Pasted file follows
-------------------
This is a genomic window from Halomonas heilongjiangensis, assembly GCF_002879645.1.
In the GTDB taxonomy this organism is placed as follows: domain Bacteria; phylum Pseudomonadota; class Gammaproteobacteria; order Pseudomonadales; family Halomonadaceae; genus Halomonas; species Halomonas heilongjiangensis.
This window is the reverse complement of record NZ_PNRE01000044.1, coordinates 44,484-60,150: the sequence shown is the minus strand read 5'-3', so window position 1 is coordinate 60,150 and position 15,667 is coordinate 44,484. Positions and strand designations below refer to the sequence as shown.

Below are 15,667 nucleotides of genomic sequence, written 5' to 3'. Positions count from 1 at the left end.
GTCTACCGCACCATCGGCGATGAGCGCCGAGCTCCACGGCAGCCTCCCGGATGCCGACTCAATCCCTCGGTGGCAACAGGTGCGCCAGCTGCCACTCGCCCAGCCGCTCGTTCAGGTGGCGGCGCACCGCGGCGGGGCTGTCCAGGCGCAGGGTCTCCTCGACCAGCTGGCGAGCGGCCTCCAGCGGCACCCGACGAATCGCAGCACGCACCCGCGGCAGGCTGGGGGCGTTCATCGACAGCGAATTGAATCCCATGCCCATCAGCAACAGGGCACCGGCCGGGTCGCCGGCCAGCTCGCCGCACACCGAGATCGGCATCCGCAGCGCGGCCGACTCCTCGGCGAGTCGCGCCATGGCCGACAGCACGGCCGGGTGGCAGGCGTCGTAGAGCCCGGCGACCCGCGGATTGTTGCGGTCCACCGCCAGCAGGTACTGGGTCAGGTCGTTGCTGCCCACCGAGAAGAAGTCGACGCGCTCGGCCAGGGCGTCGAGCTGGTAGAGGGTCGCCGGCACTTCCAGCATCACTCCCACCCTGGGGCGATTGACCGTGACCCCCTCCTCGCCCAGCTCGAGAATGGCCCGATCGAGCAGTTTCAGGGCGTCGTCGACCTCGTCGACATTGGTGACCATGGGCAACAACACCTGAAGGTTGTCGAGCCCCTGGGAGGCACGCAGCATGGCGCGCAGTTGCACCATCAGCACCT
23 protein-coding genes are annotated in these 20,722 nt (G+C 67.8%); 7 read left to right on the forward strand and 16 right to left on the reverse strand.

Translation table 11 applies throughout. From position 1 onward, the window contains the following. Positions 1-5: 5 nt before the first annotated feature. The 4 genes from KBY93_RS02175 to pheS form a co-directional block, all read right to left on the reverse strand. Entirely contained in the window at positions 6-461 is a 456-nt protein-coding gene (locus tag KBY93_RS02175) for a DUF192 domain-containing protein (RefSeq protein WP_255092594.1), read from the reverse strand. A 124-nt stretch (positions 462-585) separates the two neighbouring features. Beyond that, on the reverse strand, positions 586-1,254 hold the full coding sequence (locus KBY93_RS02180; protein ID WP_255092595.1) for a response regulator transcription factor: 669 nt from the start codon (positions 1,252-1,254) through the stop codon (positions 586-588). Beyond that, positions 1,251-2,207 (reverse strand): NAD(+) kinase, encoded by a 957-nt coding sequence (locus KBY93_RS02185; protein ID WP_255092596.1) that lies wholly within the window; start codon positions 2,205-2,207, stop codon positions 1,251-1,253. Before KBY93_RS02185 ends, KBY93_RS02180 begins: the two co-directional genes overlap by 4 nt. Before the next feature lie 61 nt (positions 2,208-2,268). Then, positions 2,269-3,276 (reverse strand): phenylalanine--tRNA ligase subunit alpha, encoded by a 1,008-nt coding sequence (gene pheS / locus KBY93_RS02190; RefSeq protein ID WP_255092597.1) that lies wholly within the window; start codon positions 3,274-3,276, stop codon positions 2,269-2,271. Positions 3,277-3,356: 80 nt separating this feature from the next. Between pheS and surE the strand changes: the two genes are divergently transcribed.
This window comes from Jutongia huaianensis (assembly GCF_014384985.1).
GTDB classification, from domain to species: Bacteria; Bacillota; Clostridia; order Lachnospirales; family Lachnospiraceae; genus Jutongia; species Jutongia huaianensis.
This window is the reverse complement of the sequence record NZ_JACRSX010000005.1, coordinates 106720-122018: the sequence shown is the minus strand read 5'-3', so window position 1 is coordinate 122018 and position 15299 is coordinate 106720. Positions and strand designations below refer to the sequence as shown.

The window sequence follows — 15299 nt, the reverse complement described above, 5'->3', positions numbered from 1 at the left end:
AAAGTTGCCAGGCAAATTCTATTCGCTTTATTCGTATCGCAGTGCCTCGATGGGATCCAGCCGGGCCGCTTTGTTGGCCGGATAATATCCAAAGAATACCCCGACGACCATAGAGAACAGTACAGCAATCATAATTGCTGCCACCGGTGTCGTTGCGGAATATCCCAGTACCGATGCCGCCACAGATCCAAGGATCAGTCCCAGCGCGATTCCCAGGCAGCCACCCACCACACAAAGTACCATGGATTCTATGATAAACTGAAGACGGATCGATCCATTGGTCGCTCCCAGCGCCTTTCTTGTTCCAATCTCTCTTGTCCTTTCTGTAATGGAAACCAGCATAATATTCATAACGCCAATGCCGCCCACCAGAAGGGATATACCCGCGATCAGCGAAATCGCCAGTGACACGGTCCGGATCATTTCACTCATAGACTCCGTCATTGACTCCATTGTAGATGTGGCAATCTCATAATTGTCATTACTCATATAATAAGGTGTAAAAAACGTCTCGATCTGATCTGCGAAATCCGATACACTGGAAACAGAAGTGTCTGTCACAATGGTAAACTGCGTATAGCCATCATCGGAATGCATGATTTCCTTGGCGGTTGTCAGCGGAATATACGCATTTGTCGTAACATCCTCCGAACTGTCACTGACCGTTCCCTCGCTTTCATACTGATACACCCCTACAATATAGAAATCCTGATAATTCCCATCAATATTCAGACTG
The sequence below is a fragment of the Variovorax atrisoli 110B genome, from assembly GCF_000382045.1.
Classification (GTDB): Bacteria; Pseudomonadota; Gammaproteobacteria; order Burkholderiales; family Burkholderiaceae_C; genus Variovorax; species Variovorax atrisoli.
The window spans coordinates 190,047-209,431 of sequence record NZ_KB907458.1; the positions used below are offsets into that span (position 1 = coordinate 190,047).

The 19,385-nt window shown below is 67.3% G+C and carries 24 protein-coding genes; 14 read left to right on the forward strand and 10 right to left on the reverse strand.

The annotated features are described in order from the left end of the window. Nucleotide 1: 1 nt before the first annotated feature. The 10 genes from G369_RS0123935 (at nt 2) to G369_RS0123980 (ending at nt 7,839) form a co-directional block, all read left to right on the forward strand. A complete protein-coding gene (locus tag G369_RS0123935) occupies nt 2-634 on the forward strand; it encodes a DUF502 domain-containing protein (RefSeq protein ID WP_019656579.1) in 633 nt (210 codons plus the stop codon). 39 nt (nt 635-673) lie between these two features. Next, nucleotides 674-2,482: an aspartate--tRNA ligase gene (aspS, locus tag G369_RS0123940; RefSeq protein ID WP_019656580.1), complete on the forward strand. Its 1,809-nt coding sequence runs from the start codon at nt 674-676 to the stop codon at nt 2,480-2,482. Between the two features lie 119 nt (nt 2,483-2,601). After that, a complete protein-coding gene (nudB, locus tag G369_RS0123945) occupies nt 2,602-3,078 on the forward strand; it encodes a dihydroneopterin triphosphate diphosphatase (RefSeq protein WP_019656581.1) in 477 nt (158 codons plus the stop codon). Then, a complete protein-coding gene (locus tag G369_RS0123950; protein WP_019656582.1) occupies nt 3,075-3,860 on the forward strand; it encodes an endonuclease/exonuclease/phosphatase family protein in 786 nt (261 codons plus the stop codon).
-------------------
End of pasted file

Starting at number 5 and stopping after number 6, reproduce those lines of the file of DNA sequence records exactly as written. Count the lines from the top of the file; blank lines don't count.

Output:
GTCTACCGCACCATCGGCGATGAGCGCCGAGCTCCACGGCAGCCTCCCGGATGCCGACTCAATCCCTCGGTGGCAACAGGTGCGCCAGCTGCCACTCGCCCAGCCGCTCGTTCAGGTGGCGGCGCACCGCGGCGGGGCTGTCCAGGCGCAGGGTCTCCTCGACCAGCTGGCGAGCGGCCTCCAGCGGCACCCGACGAATCGCAGCACGCACCCGCGGCAGGCTGGGGGCGTTCATCGACAGCGAATTGAATCCCATGCCCATCAGCAACAGGGCACCGGCCGGGTCGCCGGCCAGCTCGCCGCACACCGAGATCGGCATCCGCAGCGCGGCCGACTCCTCGGCGAGTCGCGCCATGGCCGACAGCACGGCCGGGTGGCAGGCGTCGTAGAGCCCGGCGACCCGCGGATTGTTGCGGTCCACCGCCAGCAGGTACTGGGTCAGGTCGTTGCTGCCCACCGAGAAGAAGTCGACGCGCTCGGCCAGGGCGTCGAGCTGGTAGAGGGTCGCCGGCACTTCCAGCATCACTCCCACCCTGGGGCGATTGACCGTGACCCCCTCCTCGCCCAGCTCGAGAATGGCCCGATCGAGCAGTTTCAGGGCGTCGTCGACCTCGTCGACATTGGTGACCATGGGCAACAACACCTGAAGGTTGTCGAGCCCCTGGGAGGCACGCAGCATGGCGCGCAGTTGCACCATCAGCACCT
23 protein-coding genes are annotated in these 20,722 nt (G+C 67.8%); 7 read left to right on the forward strand and 16 right to left on the reverse strand.